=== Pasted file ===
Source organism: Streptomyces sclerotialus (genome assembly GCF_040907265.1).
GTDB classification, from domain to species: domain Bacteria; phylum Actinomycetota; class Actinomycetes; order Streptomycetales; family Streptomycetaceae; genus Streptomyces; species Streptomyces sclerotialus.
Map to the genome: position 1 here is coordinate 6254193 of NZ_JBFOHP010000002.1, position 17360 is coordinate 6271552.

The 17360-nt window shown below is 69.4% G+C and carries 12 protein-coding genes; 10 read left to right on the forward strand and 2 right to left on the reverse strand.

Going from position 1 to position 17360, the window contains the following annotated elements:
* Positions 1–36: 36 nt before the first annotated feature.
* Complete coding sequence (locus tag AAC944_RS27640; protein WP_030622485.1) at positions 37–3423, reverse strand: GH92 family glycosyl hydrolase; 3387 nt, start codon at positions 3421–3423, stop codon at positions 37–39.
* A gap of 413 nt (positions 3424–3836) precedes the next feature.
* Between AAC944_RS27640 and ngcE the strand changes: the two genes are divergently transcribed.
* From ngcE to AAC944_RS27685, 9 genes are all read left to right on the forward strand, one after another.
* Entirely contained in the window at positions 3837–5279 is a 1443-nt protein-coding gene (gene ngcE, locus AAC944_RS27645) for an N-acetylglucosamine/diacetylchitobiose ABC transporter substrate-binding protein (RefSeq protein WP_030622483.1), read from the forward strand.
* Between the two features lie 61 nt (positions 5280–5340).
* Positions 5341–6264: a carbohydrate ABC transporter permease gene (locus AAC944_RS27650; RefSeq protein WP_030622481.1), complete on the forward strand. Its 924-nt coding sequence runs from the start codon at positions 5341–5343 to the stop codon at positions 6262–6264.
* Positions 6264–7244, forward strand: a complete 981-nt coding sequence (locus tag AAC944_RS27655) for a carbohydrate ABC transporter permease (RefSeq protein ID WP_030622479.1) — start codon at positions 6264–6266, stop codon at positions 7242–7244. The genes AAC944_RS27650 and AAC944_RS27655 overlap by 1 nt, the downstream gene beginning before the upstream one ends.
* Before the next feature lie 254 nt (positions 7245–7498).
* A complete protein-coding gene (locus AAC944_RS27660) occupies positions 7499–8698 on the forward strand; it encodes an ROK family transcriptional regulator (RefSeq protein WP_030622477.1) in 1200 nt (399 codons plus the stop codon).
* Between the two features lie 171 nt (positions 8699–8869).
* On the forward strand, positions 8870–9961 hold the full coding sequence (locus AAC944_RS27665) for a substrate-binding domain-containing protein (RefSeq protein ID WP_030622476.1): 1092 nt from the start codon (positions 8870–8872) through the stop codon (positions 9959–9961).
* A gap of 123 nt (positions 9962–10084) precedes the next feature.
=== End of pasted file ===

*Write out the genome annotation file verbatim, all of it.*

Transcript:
Source organism: Streptomyces sclerotialus (genome assembly GCF_040907265.1).
GTDB classification, from domain to species: domain Bacteria; phylum Actinomycetota; class Actinomycetes; order Streptomycetales; family Streptomycetaceae; genus Streptomyces; species Streptomyces sclerotialus.
Map to the genome: position 1 here is coordinate 6254193 of NZ_JBFOHP010000002.1, position 17360 is coordinate 6271552.

The 17360-nt window shown below is 69.4% G+C and carries 12 protein-coding genes; 10 read left to right on the forward strand and 2 right to left on the reverse strand.

Going from position 1 to position 17360, the window contains the following annotated elements:
* Positions 1–36: 36 nt before the first annotated feature.
* Complete coding sequence (locus tag AAC944_RS27640; protein WP_030622485.1) at positions 37–3423, reverse strand: GH92 family glycosyl hydrolase; 3387 nt, start codon at positions 3421–3423, stop codon at positions 37–39.
* A gap of 413 nt (positions 3424–3836) precedes the next feature.
* Between AAC944_RS27640 and ngcE the strand changes: the two genes are divergently transcribed.
* From ngcE to AAC944_RS27685, 9 genes are all read left to right on the forward strand, one after another.
* Entirely contained in the window at positions 3837–5279 is a 1443-nt protein-coding gene (gene ngcE, locus AAC944_RS27645) for an N-acetylglucosamine/diacetylchitobiose ABC transporter substrate-binding protein (RefSeq protein WP_030622483.1), read from the forward strand.
* Between the two features lie 61 nt (positions 5280–5340).
* Positions 5341–6264: a carbohydrate ABC transporter permease gene (locus AAC944_RS27650; RefSeq protein WP_030622481.1), complete on the forward strand. Its 924-nt coding sequence runs from the start codon at positions 5341–5343 to the stop codon at positions 6262–6264.
* Positions 6264–7244, forward strand: a complete 981-nt coding sequence (locus tag AAC944_RS27655) for a carbohydrate ABC transporter permease (RefSeq protein ID WP_030622479.1) — start codon at positions 6264–6266, stop codon at positions 7242–7244. The genes AAC944_RS27650 and AAC944_RS27655 overlap by 1 nt, the downstream gene beginning before the upstream one ends.
* Before the next feature lie 254 nt (positions 7245–7498).
* A complete protein-coding gene (locus AAC944_RS27660) occupies positions 7499–8698 on the forward strand; it encodes an ROK family transcriptional regulator (RefSeq protein WP_030622477.1) in 1200 nt (399 codons plus the stop codon).
* Between the two features lie 171 nt (positions 8699–8869).
* On the forward strand, positions 8870–9961 hold the full coding sequence (locus AAC944_RS27665) for a substrate-binding domain-containing protein (RefSeq protein ID WP_030622476.1): 1092 nt from the start codon (positions 8870–8872) through the stop codon (positions 9959–9961).
* A gap of 123 nt (positions 9962–10084) precedes the next feature.